Saturday’s running crash (see yesterday’s blog) was not simply due to a lack of fuel.  Perhaps just as big a factor was the heat.

When I started the 7 miler, it was 95 degrees.  I know, I know, most of you think I am insane.  Maybe I am?

Research shows that when a person is exercising, he or she should add 20 degrees to the temperature to gain an idea of the “perceived” temperature.  Actually, I am not sure that is enough.  After a couple of miles, it felt a lot hotter than 115 to me.  The “crash” should have been expected.

Leaders often crash because of “heat” as well.

Heat for a leader can take on many different forms.  Failure to develop the skills to handle these situations can be destructive.

Consider the following:

1. Conflict.  A lack of emotional intelligence, when it comes to conflict, can wreck your influence.  Conflict is inevitable.  Combat doesn’t have to be.  There are times as a leader when you need to mine for conflict and times when you need to avoid it.  Learning to recognize the difference takes wisdom and experience.

2. Debt.  Mishandling resources can do you in.  Spend less than you make and leverage your resources toward generosity.  Overspend and watch how hot it gets and how quickly you crash.

3.  Incompetence.  Surround yourself with people who are smarter than you are and empower them to do what they do best.  Learn to admit that there are areas where you are not competent.  This has nothing to do with intelligence.  In fact, some of the most intelligent people I know are the ones who are able to admit their weaknesses.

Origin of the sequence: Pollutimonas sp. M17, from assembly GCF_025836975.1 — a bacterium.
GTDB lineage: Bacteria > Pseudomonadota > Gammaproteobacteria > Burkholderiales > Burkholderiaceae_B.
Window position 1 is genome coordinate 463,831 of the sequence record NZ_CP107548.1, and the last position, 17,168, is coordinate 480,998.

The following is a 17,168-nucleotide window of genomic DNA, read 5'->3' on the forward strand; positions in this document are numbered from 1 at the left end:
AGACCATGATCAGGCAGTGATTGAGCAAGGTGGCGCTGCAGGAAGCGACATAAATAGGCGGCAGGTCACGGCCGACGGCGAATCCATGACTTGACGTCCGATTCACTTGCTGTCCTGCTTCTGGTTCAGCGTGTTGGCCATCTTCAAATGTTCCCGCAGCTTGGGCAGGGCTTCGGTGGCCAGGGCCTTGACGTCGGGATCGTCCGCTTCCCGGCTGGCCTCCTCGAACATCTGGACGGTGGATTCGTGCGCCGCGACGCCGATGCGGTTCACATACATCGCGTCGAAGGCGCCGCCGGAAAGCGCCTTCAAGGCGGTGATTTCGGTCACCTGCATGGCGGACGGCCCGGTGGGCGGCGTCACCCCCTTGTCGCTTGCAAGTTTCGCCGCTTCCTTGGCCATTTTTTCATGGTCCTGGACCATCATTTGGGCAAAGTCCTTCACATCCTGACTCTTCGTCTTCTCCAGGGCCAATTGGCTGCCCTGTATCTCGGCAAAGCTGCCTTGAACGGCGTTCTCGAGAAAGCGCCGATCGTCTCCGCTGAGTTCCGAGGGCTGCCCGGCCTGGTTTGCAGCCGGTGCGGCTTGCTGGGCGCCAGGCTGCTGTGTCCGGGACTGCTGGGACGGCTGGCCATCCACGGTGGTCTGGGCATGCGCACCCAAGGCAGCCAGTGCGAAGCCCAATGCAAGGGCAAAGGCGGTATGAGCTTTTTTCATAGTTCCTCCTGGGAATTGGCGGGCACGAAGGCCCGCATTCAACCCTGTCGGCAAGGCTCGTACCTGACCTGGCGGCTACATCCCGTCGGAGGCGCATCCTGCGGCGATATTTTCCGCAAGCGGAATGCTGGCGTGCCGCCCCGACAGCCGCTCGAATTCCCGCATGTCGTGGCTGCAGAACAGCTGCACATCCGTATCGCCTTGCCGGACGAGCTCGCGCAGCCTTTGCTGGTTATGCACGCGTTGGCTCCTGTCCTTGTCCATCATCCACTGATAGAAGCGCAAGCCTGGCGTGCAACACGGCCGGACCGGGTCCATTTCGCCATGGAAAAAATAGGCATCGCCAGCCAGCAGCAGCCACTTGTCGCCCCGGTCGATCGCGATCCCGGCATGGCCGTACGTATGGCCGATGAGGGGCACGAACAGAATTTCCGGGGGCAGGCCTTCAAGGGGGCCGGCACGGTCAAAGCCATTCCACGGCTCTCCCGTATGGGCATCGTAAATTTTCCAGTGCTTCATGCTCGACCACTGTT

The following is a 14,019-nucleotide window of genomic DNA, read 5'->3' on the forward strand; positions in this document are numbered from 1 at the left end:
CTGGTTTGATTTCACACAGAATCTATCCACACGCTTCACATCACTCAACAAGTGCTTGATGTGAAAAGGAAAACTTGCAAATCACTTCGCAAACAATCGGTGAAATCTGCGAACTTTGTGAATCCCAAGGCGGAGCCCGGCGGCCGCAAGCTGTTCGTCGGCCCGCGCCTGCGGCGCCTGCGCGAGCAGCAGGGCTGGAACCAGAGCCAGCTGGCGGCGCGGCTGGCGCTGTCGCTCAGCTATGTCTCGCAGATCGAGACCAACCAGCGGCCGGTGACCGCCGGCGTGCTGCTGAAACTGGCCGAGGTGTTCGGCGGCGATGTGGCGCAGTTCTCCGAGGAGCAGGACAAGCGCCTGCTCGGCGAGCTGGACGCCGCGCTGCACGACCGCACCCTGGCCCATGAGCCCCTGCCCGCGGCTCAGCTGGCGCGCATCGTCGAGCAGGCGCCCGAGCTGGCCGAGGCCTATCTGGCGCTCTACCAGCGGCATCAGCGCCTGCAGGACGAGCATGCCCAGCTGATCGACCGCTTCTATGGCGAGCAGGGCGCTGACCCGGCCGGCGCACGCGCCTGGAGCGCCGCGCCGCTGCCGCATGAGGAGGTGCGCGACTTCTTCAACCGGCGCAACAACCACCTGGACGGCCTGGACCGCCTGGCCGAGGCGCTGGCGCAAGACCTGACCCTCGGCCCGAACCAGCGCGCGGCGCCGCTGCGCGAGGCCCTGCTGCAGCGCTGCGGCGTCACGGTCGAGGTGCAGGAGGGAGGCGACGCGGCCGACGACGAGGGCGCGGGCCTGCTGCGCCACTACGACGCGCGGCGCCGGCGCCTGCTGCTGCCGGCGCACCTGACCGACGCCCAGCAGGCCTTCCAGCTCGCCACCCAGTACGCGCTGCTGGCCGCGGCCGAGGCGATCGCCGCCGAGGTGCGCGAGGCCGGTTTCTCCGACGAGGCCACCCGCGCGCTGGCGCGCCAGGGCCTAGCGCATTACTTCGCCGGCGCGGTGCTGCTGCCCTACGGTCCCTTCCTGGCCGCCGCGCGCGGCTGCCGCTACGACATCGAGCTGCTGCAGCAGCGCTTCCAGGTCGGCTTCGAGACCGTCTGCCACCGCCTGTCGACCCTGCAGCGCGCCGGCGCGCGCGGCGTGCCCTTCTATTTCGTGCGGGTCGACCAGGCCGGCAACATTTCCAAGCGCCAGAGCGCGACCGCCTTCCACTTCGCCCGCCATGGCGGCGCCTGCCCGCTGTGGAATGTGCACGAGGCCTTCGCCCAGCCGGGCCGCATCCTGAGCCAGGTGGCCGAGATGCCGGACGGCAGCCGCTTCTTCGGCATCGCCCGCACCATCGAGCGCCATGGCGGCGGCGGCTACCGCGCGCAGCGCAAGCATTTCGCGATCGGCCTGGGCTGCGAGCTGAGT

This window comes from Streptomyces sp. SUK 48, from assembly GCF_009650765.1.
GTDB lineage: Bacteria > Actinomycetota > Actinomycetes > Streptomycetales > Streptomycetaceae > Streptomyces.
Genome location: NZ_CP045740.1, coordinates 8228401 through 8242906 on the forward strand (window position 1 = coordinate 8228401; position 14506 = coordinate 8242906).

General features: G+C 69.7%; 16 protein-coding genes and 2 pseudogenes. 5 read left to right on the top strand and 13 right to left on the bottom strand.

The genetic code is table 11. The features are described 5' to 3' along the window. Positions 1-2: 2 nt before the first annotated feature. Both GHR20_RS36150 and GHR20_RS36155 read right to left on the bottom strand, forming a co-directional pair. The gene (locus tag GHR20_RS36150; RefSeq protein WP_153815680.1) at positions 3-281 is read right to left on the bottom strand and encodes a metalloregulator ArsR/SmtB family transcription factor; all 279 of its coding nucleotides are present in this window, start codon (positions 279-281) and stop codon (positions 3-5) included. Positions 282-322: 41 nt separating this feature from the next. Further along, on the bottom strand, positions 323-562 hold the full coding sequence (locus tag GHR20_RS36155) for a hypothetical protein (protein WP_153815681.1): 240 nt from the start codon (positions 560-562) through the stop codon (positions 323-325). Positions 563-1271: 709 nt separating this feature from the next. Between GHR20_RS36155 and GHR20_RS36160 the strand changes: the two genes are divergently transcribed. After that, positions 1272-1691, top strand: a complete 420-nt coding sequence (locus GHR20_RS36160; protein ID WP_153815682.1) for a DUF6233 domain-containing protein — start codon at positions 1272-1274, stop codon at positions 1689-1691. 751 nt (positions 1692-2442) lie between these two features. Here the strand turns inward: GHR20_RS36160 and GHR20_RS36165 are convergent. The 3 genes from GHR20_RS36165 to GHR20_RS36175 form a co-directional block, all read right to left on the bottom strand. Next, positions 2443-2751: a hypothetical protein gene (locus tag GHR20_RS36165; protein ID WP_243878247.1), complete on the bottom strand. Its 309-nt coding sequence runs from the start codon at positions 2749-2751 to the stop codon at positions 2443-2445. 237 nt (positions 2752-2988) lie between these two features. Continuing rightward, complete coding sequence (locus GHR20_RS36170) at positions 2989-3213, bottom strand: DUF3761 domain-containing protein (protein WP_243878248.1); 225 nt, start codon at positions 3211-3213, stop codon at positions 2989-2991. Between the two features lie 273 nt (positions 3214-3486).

4.  Misalignment.  Learning to recognize strengths in others and helping them align those strengths to accomplish the mission is one of the most important things a leader can do.  Like a car out of alignment that continually pulls off course, a team member who is misaligned will eventually drag your organization into the ditch.

5.  Timing.  Truthfully, one of the reasons for my heat crash was because I chose to run at the wrong time of the day.  I had other options, but I chose inferno o’clock.  It was a matter of timing.  Likewise, leaders who ignore timing will feel the heat.  There is a time to start and a time to stop.  A time to change and a time to maintain.  Pay close attention to timing when you make your decisions.

There is no doubt that you will face “leadership heat” and it can cause you to crash.  Learn to recognize and deal with it and you can survive.  Unless of course, like me, you violate crash factor #3.

I will tell you about that on Friday.



Are there other places where you have felt the heat as a leader?